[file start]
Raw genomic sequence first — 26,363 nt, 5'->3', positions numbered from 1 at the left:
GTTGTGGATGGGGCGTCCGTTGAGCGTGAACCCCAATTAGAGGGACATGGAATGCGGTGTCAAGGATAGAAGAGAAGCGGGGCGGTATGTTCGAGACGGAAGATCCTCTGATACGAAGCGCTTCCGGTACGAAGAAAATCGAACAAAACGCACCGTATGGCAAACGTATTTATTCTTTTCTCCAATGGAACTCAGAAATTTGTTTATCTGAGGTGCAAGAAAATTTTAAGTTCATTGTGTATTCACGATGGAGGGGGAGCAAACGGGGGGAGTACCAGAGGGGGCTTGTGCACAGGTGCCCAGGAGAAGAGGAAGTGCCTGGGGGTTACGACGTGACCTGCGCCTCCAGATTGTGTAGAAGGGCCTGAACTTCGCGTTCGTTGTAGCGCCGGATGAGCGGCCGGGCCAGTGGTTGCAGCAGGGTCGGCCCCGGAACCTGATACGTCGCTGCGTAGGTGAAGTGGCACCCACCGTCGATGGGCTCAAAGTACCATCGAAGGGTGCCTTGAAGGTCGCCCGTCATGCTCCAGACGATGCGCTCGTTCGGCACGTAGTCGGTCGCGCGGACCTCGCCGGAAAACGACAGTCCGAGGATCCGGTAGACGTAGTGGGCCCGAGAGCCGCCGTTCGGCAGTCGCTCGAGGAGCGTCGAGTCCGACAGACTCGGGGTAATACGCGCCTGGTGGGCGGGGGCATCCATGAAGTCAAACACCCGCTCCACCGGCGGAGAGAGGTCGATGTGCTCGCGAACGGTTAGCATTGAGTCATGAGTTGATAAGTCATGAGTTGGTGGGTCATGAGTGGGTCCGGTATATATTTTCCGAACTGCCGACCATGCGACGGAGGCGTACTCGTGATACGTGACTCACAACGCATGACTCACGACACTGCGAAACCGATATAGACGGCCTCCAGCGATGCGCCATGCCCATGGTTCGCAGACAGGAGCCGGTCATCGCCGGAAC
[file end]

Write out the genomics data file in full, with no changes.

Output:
Raw genomic sequence first — 26,363 nt, 5'->3', positions numbered from 1 at the left:
GTTGTGGATGGGGCGTCCGTTGAGCGTGAACCCCAATTAGAGGGACATGGAATGCGGTGTCAAGGATAGAAGAGAAGCGGGGCGGTATGTTCGAGACGGAAGATCCTCTGATACGAAGCGCTTCCGGTACGAAGAAAATCGAACAAAACGCACCGTATGGCAAACGTATTTATTCTTTTCTCCAATGGAACTCAGAAATTTGTTTATCTGAGGTGCAAGAAAATTTTAAGTTCATTGTGTATTCACGATGGAGGGGGAGCAAACGGGGGGAGTACCAGAGGGGGCTTGTGCACAGGTGCCCAGGAGAAGAGGAAGTGCCTGGGGGTTACGACGTGACCTGCGCCTCCAGATTGTGTAGAAGGGCCTGAACTTCGCGTTCGTTGTAGCGCCGGATGAGCGGCCGGGCCAGTGGTTGCAGCAGGGTCGGCCCCGGAACCTGATACGTCGCTGCGTAGGTGAAGTGGCACCCACCGTCGATGGGCTCAAAGTACCATCGAAGGGTGCCTTGAAGGTCGCCCGTCATGCTCCAGACGATGCGCTCGTTCGGCACGTAGTCGGTCGCGCGGACCTCGCCGGAAAACGACAGTCCGAGGATCCGGTAGACGTAGTGGGCCCGAGAGCCGCCGTTCGGCAGTCGCTCGAGGAGCGTCGAGTCCGACAGACTCGGGGTAATACGCGCCTGGTGGGCGGGGGCATCCATGAAGTCAAACACCCGCTCCACCGGCGGAGAGAGGTCGATGTGCTCGCGAACGGTTAGCATTGAGTCATGAGTTGATAAGTCATGAGTTGGTGGGTCATGAGTGGGTCCGGTATATATTTTCCGAACTGCCGACCATGCGACGGAGGCGTACTCGTGATACGTGACTCACAACGCATGACTCACGACACTGCGAAACCGATATAGACGGCCTCCAGCGATGCGCCATGCCCATGGTTCGCAGACAGGAGCCGGTCATCGCCGGAAC